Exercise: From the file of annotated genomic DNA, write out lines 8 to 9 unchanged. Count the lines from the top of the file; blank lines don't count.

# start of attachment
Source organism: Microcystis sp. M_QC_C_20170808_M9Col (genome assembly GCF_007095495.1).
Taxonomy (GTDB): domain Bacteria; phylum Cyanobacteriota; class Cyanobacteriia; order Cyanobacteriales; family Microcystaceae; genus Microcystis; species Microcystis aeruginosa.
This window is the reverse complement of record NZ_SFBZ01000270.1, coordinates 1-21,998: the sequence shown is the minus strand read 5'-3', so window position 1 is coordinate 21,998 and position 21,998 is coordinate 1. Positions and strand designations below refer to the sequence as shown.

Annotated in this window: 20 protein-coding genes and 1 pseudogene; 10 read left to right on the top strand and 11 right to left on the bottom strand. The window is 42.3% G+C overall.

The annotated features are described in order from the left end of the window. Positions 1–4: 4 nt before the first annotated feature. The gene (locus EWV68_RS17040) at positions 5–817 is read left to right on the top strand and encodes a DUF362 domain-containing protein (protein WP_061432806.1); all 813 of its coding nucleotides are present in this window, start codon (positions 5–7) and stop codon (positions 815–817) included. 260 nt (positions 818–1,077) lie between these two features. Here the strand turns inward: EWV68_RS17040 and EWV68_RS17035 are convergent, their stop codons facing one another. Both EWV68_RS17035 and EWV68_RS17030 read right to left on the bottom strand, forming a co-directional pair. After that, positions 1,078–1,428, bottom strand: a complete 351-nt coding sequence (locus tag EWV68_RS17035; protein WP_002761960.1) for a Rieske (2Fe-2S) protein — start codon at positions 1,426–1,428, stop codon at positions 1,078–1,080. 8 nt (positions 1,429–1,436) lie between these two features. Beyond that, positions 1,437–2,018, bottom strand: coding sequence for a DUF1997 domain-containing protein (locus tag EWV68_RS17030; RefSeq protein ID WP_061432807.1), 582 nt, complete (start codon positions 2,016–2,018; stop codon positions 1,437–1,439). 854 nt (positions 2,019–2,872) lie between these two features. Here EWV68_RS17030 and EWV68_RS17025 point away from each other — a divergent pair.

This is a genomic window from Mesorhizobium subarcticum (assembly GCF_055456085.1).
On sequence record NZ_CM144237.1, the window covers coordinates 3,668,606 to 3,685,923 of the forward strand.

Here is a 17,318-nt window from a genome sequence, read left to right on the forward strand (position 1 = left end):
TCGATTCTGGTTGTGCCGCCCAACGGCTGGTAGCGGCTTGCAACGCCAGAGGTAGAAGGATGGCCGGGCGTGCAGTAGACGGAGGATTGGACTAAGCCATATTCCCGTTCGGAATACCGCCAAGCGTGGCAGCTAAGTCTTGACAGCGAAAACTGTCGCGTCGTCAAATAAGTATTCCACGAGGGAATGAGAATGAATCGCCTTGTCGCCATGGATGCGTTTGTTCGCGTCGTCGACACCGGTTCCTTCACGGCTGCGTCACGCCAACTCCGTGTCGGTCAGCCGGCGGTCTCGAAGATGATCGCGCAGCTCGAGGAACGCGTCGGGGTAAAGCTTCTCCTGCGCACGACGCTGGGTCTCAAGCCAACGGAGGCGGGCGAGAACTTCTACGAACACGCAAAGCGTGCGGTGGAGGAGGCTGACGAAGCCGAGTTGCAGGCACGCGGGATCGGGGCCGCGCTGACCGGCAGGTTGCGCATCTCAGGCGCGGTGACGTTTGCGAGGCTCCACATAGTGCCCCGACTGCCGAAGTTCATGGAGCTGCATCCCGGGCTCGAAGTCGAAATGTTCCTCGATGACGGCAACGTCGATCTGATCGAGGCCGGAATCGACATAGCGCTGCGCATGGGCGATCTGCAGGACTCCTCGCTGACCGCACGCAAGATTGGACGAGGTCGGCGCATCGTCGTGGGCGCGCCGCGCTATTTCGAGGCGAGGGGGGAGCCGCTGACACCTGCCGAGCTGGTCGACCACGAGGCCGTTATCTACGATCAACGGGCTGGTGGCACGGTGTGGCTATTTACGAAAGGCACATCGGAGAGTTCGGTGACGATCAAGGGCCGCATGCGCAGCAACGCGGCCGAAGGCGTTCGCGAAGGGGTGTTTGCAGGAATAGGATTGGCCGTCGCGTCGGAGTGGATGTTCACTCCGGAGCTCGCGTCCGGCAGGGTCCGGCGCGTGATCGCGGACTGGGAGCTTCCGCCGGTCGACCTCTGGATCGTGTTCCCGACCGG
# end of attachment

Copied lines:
Here is a 17,318-nt window from a genome sequence, read left to right on the forward strand (position 1 = left end):
TCGATTCTGGTTGTGCCGCCCAACGGCTGGTAGCGGCTTGCAACGCCAGAGGTAGAAGGATGGCCGGGCGTGCAGTAGACGGAGGATTGGACTAAGCCATATTCCCGTTCGGAATACCGCCAAGCGTGGCAGCTAAGTCTTGACAGCGAAAACTGTCGCGTCGTCAAATAAGTATTCCACGAGGGAATGAGAATGAATCGCCTTGTCGCCATGGATGCGTTTGTTCGCGTCGTCGACACCGGTTCCTTCACGGCTGCGTCACGCCAACTCCGTGTCGGTCAGCCGGCGGTCTCGAAGATGATCGCGCAGCTCGAGGAACGCGTCGGGGTAAAGCTTCTCCTGCGCACGACGCTGGGTCTCAAGCCAACGGAGGCGGGCGAGAACTTCTACGAACACGCAAAGCGTGCGGTGGAGGAGGCTGACGAAGCCGAGTTGCAGGCACGCGGGATCGGGGCCGCGCTGACCGGCAGGTTGCGCATCTCAGGCGCGGTGACGTTTGCGAGGCTCCACATAGTGCCCCGACTGCCGAAGTTCATGGAGCTGCATCCCGGGCTCGAAGTCGAAATGTTCCTCGATGACGGCAACGTCGATCTGATCGAGGCCGGAATCGACATAGCGCTGCGCATGGGCGATCTGCAGGACTCCTCGCTGACCGCACGCAAGATTGGACGAGGTCGGCGCATCGTCGTGGGCGCGCCGCGCTATTTCGAGGCGAGGGGGGAGCCGCTGACACCTGCCGAGCTGGTCGACCACGAGGCCGTTATCTACGATCAACGGGCTGGTGGCACGGTGTGGCTATTTACGAAAGGCACATCGGAGAGTTCGGTGACGATCAAGGGCCGCATGCGCAGCAACGCGGCCGAAGGCGTTCGCGAAGGGGTGTTTGCAGGAATAGGATTGGCCGTCGCGTCGGAGTGGATGTTCACTCCGGAGCTCGCGTCCGGCAGGGTCCGGCGCGTGATCGCGGACTGGGAGCTTCCGCCGGTCGACCTCTGGATCGTGTTCCCGACCGG